We demonstrate Forster resonance energy transfer from dehydroergosterol to dansylated lecithin in lecithin-cholesterol vesicles and characterize the vesicles in the presence of the pro-nucleating enzyme, phospholipase C (PLC). Exposure to phospholipase C causes a temporary decrease in the dehydroergosterol to dansyl fluorescence ratio followed by an increase to and above the initial value. The temporary decrease in the fluorescence ratio results from an increase in the dansylated lecithin intensity that coincides with a dansyl blue shift. The extent of the blue shift correlates with the level of diacylglycerol generated in situ by PLC, suggesting an increased association between dansylated lecithin and cholesterol as membrane fluidity increases and membrane polarity decreases. The subsequent increase in the fluorescence ratio results from both an increase in the dehydroergsterol intensity and a concomitant decrease in the dansylated lecithin intensity of equal magnitude. This signifies a reduction in energy transfer from dehydroergosterol to dansylated lecithin and indicates an increased separation between the two fluorophores. The increase in the fluorescence ratio persists beyond the time scales for vesicle aggregation and fusion, as measured by turbidity, and precedes the onset of macroscopic cholesterol crystals observed with an optical microscope. Thus, the increased separation between dehydroergosterol and dansylated lecithin is consistent with a mechanism of cholesterol nucleation from the vesicles. Moreover, the onset and rate of increase in the fluorescence ratio correlate with the cholesterol:lecithin mole ratio of the vesicles. Fluorescence energy transfer from dehydroergosterol to dansylated lecithin therefore shows potential as a methodology for measuring cholesterol nucleation in model bile.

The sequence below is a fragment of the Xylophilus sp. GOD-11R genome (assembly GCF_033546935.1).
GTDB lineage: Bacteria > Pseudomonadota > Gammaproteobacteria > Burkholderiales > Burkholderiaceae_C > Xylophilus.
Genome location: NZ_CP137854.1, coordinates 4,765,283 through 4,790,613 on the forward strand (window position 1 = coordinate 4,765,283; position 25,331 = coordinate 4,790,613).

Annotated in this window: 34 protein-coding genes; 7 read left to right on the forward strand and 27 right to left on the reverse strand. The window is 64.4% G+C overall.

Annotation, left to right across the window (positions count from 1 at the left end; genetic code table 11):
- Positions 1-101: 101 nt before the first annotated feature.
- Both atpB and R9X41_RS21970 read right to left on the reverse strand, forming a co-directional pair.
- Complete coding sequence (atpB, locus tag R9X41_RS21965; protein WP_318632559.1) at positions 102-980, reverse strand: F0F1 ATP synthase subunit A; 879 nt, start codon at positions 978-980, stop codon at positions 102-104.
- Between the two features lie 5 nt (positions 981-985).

|Original language||English (US)|
|Number of pages||12|
|Journal||Journal of lipid research|
|State||Published - Aug 1999|